It’s a quirky story. One thing I like about it is that it stands a writing rule on its head: Don’t use coincidences to move the plot. But in this case, coincidences are used repeatedly – and it’s perfect for this story. It reminds me of the old book by Edward Eager, Magic Or Not? — you aren’t sure if the things happening are coincidences or magic. In Hello, Universe you aren’t sure if events are coincidences or fate.

Among the characters, though, Kaori Tanaka is absolutely sure it’s a fateful day. She says over and over: “There are no coincidences.”

Kaori Tanaka is a self-proclaimed psychic. Her little sister follows her around and helps, in a gratifying and subservient way. Kaori has one client so far, Vergil Salinas. Vergil is very shy, and he feels like a complete failure because middle school ended, and he never said one word to that nice girl he saw in the resource room every Thursday, Valencia Somerset. Valencia is deaf, and she’s recently learned that the girls she thought were her best friends are tired of making the effort to communicate with her. She’s started having the same nightmare every night.

But after Kaori asks Vergil to post her card at the grocery store – with the line “no adults” – the one who picks it up and makes an appointment is Valencia. She hopes to get help with those bad dreams. But the day that Valencia makes an appointment to see Kaori is the same day that Vergil has not shown up for his appointment. What could have happened to him? And will the Universe help them find him?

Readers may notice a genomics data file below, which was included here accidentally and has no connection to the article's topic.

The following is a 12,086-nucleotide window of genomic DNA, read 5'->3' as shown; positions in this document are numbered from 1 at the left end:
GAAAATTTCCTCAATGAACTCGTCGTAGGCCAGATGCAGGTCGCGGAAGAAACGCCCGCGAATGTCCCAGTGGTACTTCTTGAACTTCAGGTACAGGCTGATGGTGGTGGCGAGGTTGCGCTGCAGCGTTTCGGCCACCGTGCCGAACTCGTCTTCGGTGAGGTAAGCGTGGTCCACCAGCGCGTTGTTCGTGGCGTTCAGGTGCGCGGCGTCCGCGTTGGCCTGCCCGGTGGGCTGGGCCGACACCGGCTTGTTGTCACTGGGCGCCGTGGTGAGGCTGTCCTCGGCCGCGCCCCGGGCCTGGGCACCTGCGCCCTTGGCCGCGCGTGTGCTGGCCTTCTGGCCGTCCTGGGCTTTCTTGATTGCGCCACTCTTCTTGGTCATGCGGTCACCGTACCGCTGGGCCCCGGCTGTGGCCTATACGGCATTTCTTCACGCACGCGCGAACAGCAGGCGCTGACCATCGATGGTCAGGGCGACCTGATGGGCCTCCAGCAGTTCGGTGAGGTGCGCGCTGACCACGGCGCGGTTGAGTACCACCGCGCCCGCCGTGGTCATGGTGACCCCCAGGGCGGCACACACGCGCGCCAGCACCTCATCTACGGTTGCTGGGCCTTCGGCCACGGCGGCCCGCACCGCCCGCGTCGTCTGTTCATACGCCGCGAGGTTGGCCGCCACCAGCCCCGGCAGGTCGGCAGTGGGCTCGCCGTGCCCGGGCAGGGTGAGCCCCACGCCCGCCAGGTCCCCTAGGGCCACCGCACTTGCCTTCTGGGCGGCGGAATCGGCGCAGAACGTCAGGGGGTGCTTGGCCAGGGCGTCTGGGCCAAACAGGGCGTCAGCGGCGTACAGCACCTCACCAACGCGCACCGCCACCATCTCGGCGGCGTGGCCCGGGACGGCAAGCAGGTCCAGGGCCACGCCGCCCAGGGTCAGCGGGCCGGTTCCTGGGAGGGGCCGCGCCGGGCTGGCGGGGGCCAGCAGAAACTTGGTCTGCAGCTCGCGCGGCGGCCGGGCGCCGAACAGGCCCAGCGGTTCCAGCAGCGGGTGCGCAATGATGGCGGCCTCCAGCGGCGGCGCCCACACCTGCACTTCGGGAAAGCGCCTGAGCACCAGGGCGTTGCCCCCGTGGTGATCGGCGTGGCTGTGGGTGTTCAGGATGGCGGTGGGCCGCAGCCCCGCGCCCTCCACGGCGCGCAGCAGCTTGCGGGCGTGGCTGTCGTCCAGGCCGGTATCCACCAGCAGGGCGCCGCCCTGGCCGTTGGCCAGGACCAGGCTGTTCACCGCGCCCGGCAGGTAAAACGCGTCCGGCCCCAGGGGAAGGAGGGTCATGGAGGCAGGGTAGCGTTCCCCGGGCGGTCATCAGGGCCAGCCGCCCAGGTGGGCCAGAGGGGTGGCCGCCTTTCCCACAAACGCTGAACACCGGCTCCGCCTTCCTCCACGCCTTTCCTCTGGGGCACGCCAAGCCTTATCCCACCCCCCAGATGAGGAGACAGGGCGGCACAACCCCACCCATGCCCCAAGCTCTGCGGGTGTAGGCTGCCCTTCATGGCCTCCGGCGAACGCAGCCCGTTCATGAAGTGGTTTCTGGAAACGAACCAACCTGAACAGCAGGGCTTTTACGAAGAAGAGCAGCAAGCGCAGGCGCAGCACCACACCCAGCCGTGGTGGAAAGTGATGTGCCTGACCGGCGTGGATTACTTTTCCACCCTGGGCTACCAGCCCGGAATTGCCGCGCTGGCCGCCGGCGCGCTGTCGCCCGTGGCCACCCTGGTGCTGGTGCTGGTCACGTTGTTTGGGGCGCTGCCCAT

I like the way the apparent coincidences combine to help each character make some changes.

It’s fun to get a peek when fate brings people together. But then, I was also pretty sure in the Edward Eager books that magic was involved.

harperaudio.com

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Disclosure: I am an Amazon Affiliate, and will earn a small percentage if you order a book on Amazon after clicking through from my site.

Source: This review is based on a library audiobook from Fairfax County Public Library.

Disclaimer: I am a professional librarian, but I maintain my website and blogs on my own time. The views expressed are solely my own, and in no way represent the official views of my employer or of any committee or group of which I am part.

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Review of Bumpety, Dunkety, Thumpety-Thump! by K. L. Going, illustrated by Simone Shin

Wednesday, April 25th, 2018

Bumpety, Dunkety, Thumpety-Thump!

by K. L. Going
illustrated by Simone Shin

Beach Lane Books (Simon & Schuster), 2017. 44 pages.
Starred Review

Ah! Here’s a lovely new book just right for toddler story time. The words sing, and point out the sounds a child might hear as they go about their day.

Here’s how it begins:

Wagon on gravel goes bumpety-bump.

Pebbles in the pond fall dunkety-dunk.

Toes in the grass go thumpety-thump.

Bumpety, dunkety, thumpety-thump.

The above takes up a two-page spread for each line.

Then the action continues: The children pick berries. When plopped into the bucket, they go plunkety-plunk. They take them home and make a pie with their parents, with more onomatopoeia happening.

Then there’s washing up – both dishes and children.

The final set of the day goes like this:

Nose taps nose with a bumpety-bump.

Snuggle in the blankie in a lumpety-lump.

Hearts beat close with a thumpety-thump.

Bumpety, lumpety, thumpety-thump.

Like all good bedtime books, this one ends with children asleep in bed – but there is enough action and rollicking rhyme going on, that it can be read any time of the day.